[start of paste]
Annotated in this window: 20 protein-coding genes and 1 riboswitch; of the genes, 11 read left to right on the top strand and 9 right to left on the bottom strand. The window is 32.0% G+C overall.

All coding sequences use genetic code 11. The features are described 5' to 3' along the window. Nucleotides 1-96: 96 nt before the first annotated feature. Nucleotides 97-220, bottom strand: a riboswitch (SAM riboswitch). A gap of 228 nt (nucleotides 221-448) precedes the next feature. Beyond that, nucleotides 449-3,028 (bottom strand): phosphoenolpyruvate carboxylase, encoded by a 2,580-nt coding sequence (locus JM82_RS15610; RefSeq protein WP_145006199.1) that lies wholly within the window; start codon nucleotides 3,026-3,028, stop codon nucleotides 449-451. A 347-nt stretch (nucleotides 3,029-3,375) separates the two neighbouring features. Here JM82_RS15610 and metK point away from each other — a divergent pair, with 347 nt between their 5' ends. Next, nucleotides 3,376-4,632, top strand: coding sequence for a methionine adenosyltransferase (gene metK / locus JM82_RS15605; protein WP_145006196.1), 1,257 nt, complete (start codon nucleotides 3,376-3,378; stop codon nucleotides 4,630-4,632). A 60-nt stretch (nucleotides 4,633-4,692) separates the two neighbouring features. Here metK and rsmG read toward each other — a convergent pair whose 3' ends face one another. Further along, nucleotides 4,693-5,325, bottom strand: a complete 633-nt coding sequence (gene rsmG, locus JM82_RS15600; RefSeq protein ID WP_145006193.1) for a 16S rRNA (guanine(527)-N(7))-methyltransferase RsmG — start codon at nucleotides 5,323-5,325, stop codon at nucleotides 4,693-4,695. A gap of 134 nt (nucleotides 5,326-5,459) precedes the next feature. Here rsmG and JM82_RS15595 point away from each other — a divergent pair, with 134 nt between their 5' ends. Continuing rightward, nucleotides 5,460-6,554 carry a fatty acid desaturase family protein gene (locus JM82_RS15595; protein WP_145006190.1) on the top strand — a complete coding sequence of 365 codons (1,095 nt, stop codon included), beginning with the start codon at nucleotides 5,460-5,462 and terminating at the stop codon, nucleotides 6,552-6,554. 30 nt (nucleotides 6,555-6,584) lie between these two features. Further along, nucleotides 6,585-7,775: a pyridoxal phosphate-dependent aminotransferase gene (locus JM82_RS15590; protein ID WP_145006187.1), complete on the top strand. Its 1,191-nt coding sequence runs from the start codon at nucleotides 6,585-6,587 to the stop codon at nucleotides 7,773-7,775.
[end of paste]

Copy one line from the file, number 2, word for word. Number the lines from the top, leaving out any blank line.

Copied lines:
All coding sequences use genetic code 11. The features are described 5' to 3' along the window. Nucleotides 1-96: 96 nt before the first annotated feature. Nucleotides 97-220, bottom strand: a riboswitch (SAM riboswitch). A gap of 228 nt (nucleotides 221-448) precedes the next feature. Beyond that, nucleotides 449-3,028 (bottom strand): phosphoenolpyruvate carboxylase, encoded by a 2,580-nt coding sequence (locus JM82_RS15610; RefSeq protein WP_145006199.1) that lies wholly within the window; start codon nucleotides 3,026-3,028, stop codon nucleotides 449-451. A 347-nt stretch (nucleotides 3,029-3,375) separates the two neighbouring features. Here JM82_RS15610 and metK point away from each other — a divergent pair, with 347 nt between their 5' ends. Next, nucleotides 3,376-4,632, top strand: coding sequence for a methionine adenosyltransferase (gene metK / locus JM82_RS15605; protein WP_145006196.1), 1,257 nt, complete (start codon nucleotides 3,376-3,378; stop codon nucleotides 4,630-4,632). A 60-nt stretch (nucleotides 4,633-4,692) separates the two neighbouring features. Here metK and rsmG read toward each other — a convergent pair whose 3' ends face one another. Further along, nucleotides 4,693-5,325, bottom strand: a complete 633-nt coding sequence (gene rsmG, locus JM82_RS15600; RefSeq protein ID WP_145006193.1) for a 16S rRNA (guanine(527)-N(7))-methyltransferase RsmG — start codon at nucleotides 5,323-5,325, stop codon at nucleotides 4,693-4,695. A gap of 134 nt (nucleotides 5,326-5,459) precedes the next feature. Here rsmG and JM82_RS15595 point away from each other — a divergent pair, with 134 nt between their 5' ends. Continuing rightward, nucleotides 5,460-6,554 carry a fatty acid desaturase family protein gene (locus JM82_RS15595; protein WP_145006190.1) on the top strand — a complete coding sequence of 365 codons (1,095 nt, stop codon included), beginning with the start codon at nucleotides 5,460-5,462 and terminating at the stop codon, nucleotides 6,552-6,554. 30 nt (nucleotides 6,555-6,584) lie between these two features. Further along, nucleotides 6,585-7,775: a pyridoxal phosphate-dependent aminotransferase gene (locus JM82_RS15590; protein ID WP_145006187.1), complete on the top strand. Its 1,191-nt coding sequence runs from the start codon at nucleotides 6,585-6,587 to the stop codon at nucleotides 7,773-7,775.